Jacob Zuma came to power backed by the SACP, by Cosatu, by the ANCYL, by disparate regional power-blocks and business groups who saw an opportunity to get the benefits of being at the high table, and by democrats within the ANC who believed Mbeki had become authoritarian and/or unresponsive to the changing requirements of the situation (with his failure to grapple with the HIV/AIDs question his most obvious failing.) This alliance of interests and groups has long since fragmented (with the trajectories of Malema and Vavi the most visible signs of this), but the SACP remains up close and personal with Zuma, his family, his business friends and the security agencies he keeps firmly under his wing. That it is the SACP who has said: ‘let’s chase these Numsa fellows out’ is not a surprise, as the SACP is one of the main beneficiaries of the rise of Jacob Zuma … an attack on Zuma is an attack on the SACP. – Nic Borain
Quote of the week
Naked but for the towel around his waist, a man of a certain age sat by himself, bent slightly forward as if praying, in a corner of the sauna at a gym in central Rome. I had not met this man before, but as I entered the sauna, I thought I recognized him from photographs. He looked like a priest with whom I’d corresponded after mutual friends put us in touch, a man I had wanted to consult about gay clerics in the Vatican Curia. My friends told me that this priest was gay, politically savvy, and well connected to the gay Church hierarchy in Rome. But this couldn’t be that priest. He had told me that he’d be away and couldn’t meet. Yet as I looked at the man more closely, I saw that it was definitely him. When we were alone, I spoke his name, telling him mine. “I thought you were out of the country,” I said. “How lucky for me: you’re here!” Startled, the priest talked fast. Yes, his plans had changed, he said, but he was leaving again the next day and would return only after I was gone. – Micheal Joseph Gross in Vanity Fair on “gay cabal” in the Vatican
In Snowden’s view, the traditional forms of oversight—secret one-sided courts and closed congressional or parliamentary committees—are inadequate, not least because they have only partial information and poor technical understanding and are frequently misled. He may have had in mind such moments as when Director of National Intelligence James Clapper told Congress in March that the NSA did not intentionally collect “any type of data at all” on millions of Americans. That turned out not to be true. Clapper later justified his response as the “least untruthful answer” he could give. Which Orwell would surely have regarded as a doubleplusgood answer. – Alan Rushbridger in the New York Review of Books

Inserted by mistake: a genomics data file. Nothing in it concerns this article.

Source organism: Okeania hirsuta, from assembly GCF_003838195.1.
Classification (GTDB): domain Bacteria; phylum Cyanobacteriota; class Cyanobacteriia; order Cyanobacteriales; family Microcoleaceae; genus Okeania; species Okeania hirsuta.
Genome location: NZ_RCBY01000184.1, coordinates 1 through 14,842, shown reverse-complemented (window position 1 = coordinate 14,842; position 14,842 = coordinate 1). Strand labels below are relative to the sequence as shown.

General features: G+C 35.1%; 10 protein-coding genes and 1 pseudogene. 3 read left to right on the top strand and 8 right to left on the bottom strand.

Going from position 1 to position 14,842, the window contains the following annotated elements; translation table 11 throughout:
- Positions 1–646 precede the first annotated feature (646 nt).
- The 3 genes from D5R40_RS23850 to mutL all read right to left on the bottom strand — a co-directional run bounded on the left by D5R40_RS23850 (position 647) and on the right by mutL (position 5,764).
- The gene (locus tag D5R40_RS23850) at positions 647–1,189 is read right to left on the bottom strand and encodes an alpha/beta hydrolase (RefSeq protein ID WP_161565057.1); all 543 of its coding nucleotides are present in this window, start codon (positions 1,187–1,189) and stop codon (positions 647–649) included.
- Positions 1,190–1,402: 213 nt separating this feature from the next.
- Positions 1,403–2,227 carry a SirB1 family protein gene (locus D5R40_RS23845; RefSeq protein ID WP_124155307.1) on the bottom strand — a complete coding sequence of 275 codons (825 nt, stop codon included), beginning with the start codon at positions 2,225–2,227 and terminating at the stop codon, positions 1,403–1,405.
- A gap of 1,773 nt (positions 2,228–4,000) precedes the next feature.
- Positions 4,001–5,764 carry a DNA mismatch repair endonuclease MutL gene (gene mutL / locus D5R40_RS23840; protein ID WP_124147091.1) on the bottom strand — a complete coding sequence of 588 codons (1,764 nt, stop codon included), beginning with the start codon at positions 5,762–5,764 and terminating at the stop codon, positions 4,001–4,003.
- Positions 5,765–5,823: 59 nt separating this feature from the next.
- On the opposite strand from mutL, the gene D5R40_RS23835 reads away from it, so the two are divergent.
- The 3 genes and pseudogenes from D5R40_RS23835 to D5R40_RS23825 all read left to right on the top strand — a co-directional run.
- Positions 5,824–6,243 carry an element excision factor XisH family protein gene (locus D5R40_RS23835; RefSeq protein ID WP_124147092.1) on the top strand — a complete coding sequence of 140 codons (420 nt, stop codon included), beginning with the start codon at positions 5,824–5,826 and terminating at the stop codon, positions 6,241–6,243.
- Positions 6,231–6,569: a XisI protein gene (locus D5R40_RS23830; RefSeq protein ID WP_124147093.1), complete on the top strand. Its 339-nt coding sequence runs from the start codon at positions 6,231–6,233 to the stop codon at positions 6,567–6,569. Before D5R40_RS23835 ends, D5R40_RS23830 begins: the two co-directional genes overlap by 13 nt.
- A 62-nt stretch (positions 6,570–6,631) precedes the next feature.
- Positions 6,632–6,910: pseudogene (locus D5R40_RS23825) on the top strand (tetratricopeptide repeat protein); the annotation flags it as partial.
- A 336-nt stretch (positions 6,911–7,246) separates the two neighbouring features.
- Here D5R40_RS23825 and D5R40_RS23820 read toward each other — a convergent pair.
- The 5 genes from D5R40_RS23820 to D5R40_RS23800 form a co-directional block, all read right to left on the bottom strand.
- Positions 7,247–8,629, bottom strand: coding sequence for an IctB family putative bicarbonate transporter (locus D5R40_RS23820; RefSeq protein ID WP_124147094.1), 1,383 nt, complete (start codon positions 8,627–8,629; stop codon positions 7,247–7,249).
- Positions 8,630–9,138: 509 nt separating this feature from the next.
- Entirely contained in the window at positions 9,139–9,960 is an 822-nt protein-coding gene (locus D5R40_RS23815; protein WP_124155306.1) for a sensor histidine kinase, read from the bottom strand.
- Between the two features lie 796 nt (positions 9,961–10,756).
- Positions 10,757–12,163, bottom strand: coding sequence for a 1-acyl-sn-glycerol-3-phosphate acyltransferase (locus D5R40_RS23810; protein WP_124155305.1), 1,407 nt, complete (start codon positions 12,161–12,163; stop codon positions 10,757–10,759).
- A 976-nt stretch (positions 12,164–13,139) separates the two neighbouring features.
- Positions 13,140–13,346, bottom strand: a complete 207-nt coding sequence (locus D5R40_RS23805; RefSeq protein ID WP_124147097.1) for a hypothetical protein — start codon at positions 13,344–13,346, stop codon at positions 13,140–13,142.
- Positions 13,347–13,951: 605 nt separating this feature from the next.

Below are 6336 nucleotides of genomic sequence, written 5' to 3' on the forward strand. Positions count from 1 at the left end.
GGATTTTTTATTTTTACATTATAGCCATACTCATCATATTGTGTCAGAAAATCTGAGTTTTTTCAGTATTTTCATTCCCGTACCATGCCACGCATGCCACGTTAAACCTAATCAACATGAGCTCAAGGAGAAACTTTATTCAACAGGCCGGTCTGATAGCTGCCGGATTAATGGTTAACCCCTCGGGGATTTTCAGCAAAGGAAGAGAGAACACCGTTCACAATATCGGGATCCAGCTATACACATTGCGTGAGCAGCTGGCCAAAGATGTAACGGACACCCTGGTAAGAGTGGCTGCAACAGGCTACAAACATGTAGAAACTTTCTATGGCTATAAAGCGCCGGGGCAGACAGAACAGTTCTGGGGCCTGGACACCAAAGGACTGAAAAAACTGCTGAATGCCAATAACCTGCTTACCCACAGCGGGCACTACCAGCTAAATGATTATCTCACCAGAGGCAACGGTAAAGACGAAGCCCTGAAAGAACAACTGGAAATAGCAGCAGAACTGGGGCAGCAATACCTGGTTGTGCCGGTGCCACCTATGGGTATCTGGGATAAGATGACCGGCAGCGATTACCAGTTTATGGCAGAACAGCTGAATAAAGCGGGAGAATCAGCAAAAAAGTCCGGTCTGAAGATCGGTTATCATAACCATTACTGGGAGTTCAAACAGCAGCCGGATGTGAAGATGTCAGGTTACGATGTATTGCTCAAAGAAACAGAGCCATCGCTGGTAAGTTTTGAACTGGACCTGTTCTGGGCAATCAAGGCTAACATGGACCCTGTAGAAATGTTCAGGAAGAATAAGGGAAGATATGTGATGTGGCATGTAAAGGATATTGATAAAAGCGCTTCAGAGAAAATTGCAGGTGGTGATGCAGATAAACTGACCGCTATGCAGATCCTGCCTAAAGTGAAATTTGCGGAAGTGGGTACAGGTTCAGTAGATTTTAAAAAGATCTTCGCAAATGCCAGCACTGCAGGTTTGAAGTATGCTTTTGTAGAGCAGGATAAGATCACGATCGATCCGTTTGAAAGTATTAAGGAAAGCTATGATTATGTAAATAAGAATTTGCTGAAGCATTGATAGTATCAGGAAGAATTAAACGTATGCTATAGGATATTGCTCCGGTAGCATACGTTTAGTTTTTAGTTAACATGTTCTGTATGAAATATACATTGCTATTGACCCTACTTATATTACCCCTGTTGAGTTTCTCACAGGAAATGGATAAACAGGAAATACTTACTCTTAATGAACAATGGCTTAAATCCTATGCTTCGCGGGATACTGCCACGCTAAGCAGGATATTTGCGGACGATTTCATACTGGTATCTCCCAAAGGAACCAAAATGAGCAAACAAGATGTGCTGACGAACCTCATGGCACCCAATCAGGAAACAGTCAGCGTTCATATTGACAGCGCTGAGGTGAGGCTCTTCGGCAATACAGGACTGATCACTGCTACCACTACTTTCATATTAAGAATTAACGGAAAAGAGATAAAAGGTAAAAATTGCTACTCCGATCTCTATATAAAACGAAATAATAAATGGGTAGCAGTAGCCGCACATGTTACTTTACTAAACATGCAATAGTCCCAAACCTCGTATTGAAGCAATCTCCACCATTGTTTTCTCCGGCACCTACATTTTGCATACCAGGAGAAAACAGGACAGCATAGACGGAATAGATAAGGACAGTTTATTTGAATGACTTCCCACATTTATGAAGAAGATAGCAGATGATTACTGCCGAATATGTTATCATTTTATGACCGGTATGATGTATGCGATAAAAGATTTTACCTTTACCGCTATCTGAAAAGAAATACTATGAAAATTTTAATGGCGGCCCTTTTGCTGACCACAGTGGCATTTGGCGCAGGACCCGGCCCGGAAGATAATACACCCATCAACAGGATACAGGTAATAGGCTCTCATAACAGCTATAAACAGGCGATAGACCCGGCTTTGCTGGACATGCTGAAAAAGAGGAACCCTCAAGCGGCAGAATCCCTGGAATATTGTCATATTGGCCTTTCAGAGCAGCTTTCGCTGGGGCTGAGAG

Italy is what happens when a country knows full well what its problems are but can’t summon the discipline and will to fix them. It’s what happens when political dysfunction grinds on and on and good governance becomes a mirage, a myth, a joke. Italy coasts on its phenomenal blessings rather than building on them and loses traction in a global economy with more driven competitors. Sound familiar? There’s so much beauty and promise here, and so much waste. Italy breaks your heart. And it’s not all Silvio Berlusconi’s doing. – Frank Bruni in the New York Times
Meanwhile, Van Schalkwyk plans to extend the Sho’t Left campaign and encourage supply-side diversification. Now rumours are circulating that he has identified four niche opportunities for heritage product development. The first involves an expansion of cultural tourism. The present bias in favour of “African cultural villages” in rural areas has been revisited. The Sho’t Left campaign will instead showcase a “Red October Show” in which bare-breasted popular icons Steve Hofmeyr and Dan Roodt will blend traditional music and the “weed dance” to expose the “inhumane slaughter and oppression” of the white Afrikaner. In order to attract the burgeoning black middle class, a new theme park in Cape Town’s southern suburbs will enable visitors to view “Constantia ladies” in their natural habitat and reveal the mystery of what they do all day. A proposed Gupta Compound tour will incorporate Saxonwold helicopter rides, bush sightings of furtive ministers, and much-sought-after free copies of The New Age newspaper. – Anthony Butler, having fun in his column in Business Day